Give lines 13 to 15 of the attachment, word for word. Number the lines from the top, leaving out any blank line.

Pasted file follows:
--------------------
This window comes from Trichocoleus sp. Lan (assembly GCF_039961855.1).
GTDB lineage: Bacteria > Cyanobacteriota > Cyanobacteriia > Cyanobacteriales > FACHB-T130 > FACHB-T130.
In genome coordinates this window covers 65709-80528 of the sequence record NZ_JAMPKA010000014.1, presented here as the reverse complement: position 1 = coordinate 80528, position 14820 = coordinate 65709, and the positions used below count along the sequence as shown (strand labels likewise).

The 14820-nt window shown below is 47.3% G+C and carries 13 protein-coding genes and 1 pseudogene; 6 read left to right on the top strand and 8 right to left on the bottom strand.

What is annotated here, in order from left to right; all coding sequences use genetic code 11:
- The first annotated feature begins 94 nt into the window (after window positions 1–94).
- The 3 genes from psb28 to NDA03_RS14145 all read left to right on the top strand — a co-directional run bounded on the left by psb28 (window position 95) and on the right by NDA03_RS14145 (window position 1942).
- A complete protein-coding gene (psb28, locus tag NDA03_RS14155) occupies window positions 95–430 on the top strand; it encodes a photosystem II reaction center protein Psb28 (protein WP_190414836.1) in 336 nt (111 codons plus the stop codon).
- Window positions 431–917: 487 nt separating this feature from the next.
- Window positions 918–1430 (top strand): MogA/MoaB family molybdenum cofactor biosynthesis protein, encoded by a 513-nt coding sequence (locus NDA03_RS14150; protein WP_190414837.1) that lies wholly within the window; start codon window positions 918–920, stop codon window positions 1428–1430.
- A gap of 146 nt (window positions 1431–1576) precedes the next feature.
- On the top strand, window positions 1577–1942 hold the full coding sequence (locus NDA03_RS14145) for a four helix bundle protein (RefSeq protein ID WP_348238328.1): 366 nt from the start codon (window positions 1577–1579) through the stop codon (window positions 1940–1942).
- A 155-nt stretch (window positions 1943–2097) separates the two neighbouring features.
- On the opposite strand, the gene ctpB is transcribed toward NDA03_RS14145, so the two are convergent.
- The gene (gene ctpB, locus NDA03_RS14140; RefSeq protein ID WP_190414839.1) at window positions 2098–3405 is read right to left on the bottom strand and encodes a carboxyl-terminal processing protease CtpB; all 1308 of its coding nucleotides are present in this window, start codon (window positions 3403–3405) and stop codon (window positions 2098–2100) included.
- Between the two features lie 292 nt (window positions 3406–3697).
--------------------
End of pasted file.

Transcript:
- A 155-nt stretch (window positions 1943–2097) separates the two neighbouring features.
- On the opposite strand, the gene ctpB is transcribed toward NDA03_RS14145, so the two are convergent.
- The gene (gene ctpB, locus NDA03_RS14140; RefSeq protein ID WP_190414839.1) at window positions 2098–3405 is read right to left on the bottom strand and encodes a carboxyl-terminal processing protease CtpB; all 1308 of its coding nucleotides are present in this window, start codon (window positions 3403–3405) and stop codon (window positions 2098–2100) included.